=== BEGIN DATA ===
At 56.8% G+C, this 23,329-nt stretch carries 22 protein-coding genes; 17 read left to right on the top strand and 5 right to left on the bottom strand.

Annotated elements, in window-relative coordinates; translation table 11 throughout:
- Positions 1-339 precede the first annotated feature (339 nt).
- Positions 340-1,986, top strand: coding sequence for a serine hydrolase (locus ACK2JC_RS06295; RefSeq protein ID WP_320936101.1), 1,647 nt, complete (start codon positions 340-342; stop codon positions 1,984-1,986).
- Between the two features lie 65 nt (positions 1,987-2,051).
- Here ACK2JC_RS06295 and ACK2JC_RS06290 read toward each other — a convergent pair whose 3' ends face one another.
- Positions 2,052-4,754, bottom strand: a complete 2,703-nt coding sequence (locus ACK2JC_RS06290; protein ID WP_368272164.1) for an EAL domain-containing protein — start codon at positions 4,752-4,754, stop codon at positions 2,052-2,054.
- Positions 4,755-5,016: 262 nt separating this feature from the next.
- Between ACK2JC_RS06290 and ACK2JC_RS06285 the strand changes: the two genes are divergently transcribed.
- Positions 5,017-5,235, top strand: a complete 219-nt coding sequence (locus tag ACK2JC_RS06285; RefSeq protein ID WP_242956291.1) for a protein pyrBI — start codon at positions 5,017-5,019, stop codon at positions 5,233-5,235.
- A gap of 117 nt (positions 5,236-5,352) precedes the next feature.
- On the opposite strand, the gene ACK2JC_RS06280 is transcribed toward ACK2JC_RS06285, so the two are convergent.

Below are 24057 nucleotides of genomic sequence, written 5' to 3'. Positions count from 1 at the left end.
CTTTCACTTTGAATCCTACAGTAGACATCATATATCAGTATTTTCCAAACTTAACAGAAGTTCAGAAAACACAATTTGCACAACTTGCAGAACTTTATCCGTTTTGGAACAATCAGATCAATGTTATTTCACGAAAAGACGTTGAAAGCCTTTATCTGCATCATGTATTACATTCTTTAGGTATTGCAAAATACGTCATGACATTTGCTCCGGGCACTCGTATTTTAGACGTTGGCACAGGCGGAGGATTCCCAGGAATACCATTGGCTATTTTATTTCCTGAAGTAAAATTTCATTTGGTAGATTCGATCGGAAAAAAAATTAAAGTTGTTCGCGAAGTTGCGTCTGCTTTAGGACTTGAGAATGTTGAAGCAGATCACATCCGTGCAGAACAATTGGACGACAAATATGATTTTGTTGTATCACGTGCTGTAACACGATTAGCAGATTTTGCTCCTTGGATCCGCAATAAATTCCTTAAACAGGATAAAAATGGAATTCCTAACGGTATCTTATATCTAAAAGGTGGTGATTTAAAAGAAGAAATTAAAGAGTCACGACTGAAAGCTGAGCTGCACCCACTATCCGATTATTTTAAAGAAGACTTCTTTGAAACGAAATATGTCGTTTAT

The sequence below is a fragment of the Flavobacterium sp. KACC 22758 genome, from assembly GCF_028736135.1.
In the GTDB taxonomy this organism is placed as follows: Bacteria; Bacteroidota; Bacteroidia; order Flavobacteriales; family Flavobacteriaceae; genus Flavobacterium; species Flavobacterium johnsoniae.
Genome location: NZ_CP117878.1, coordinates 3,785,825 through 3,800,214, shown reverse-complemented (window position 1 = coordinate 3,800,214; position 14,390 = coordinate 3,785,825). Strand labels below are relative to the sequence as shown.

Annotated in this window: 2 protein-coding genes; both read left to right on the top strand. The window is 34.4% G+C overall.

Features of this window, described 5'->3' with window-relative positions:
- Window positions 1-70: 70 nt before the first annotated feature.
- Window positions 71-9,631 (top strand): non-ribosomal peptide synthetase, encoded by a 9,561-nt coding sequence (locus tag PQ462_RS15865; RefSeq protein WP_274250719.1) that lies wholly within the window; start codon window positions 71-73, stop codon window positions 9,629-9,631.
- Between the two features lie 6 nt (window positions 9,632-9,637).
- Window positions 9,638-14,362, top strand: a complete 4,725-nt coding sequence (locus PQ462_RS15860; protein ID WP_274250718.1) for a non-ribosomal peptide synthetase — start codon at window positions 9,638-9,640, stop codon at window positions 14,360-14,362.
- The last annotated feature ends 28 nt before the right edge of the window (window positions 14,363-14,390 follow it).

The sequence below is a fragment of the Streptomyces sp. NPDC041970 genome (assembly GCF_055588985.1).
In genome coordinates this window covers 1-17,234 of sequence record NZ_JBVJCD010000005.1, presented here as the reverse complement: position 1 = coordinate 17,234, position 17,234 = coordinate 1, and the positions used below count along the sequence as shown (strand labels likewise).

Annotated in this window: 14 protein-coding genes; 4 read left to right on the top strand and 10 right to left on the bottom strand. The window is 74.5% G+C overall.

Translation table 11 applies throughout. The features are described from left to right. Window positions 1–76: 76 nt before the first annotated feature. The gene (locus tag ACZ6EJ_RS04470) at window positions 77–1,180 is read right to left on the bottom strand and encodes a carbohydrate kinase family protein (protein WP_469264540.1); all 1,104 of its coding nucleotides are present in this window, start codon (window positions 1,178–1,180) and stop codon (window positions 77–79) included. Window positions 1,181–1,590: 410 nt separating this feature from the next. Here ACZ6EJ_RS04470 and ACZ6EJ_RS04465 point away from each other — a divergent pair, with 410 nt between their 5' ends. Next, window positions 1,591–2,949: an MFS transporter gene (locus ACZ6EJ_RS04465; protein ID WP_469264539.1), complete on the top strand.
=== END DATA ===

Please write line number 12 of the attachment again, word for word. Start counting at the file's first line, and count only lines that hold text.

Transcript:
- On the opposite strand, the gene ACK2JC_RS06280 is transcribed toward ACK2JC_RS06285, so the two are convergent.